Columnists :: Ask the Doc
Ask the Doc :: The bloody truth
Dear Doctor Jason,
I went to the bathroom yesterday (#2) and noticed there was blood in the bowl - freaked me out. The blood was bright red - and I noticed that my bowel movement hurt coming out. Today there’s no blood at all. Is this cause for concern?
Doctor Jason’s Response:
Blood coming out of your body is never normal, unless you have a uterus. Most likely, it sounds like it was either a hemorrhoid or a small tear.
Hemorrhoids are fairly common, and they can be quite painful. Since it essentially is a blocked vein, it can bleed if it is ripped. Straining on the toilet tends to make them happen (and make them more painful). Other risk factors include caffeine, alcohol, smoking, and any type of anal play (whether it be a finger, a hand, a toy, or a silo).
You can also just have a small tear in the skin near the hole, which typically occurs because of straining or spreading the cheeks too much. If the bleeding continues for more than 2 days, or if the pain is quite severe, then you should see your doctor.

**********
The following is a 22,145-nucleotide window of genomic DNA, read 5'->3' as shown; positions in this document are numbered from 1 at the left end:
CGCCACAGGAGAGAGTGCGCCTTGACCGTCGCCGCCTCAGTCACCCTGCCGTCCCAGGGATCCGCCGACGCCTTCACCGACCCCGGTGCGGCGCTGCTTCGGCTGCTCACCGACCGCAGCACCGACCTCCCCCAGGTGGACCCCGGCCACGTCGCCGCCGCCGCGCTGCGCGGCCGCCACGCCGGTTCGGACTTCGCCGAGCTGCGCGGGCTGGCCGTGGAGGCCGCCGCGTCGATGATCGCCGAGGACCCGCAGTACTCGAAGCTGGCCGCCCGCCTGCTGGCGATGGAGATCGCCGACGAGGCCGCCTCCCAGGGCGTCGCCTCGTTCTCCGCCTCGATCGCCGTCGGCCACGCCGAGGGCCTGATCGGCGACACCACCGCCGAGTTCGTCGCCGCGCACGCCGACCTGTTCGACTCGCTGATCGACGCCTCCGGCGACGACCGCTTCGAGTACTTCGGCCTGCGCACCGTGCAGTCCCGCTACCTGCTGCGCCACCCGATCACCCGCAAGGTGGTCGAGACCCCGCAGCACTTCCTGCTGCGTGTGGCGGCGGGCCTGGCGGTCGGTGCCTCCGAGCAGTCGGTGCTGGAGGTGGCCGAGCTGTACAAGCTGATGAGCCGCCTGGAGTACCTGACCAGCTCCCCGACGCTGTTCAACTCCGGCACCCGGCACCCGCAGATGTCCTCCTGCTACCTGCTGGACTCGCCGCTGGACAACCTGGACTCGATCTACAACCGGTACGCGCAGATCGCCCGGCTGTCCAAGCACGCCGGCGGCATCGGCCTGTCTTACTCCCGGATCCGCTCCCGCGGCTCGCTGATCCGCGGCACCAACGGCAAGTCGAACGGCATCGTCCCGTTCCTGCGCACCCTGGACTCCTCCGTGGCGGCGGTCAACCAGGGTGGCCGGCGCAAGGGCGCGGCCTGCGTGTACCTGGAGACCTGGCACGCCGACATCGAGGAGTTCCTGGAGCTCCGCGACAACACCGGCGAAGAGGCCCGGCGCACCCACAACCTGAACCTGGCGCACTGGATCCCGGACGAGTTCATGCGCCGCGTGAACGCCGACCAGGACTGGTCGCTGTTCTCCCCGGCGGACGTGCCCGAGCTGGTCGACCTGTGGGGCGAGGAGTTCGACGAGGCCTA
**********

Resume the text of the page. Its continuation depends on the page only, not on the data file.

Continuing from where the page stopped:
Dr. Faulhaber is a graduate of Tulane University in Psychology and Cellular and Molecular Biology and received his medical degree from the University of Medicine and Dentistry of New Jersey, Robert Wood Johnson Medical School. He performed his residency training in Internal Medicine and Pediatrics at Saint Vincent’s Hospital in Manhattan, where he then served as a Chief Resident in Internal Medicine. He completed his fellowship in Infectious Diseases at New York University, where he specialized in HIV/AIDS, Hepatitis, and fungal infections. Since fellowship, he has been working as an Internal Medicine/Infectious Diseases physician at Fenway Community Health in Boston. He is a Clinical Instructor in Medicine at Harvard Medical School, and he is affiliated with Beth Israel Deaconess Medical Center. He has been the lead author or co-author of several journal articles and textbook chapters on infections with HIV, other viruses, bacteria, and fungi. He is also accredited by the American Academy of HIV Medicine.
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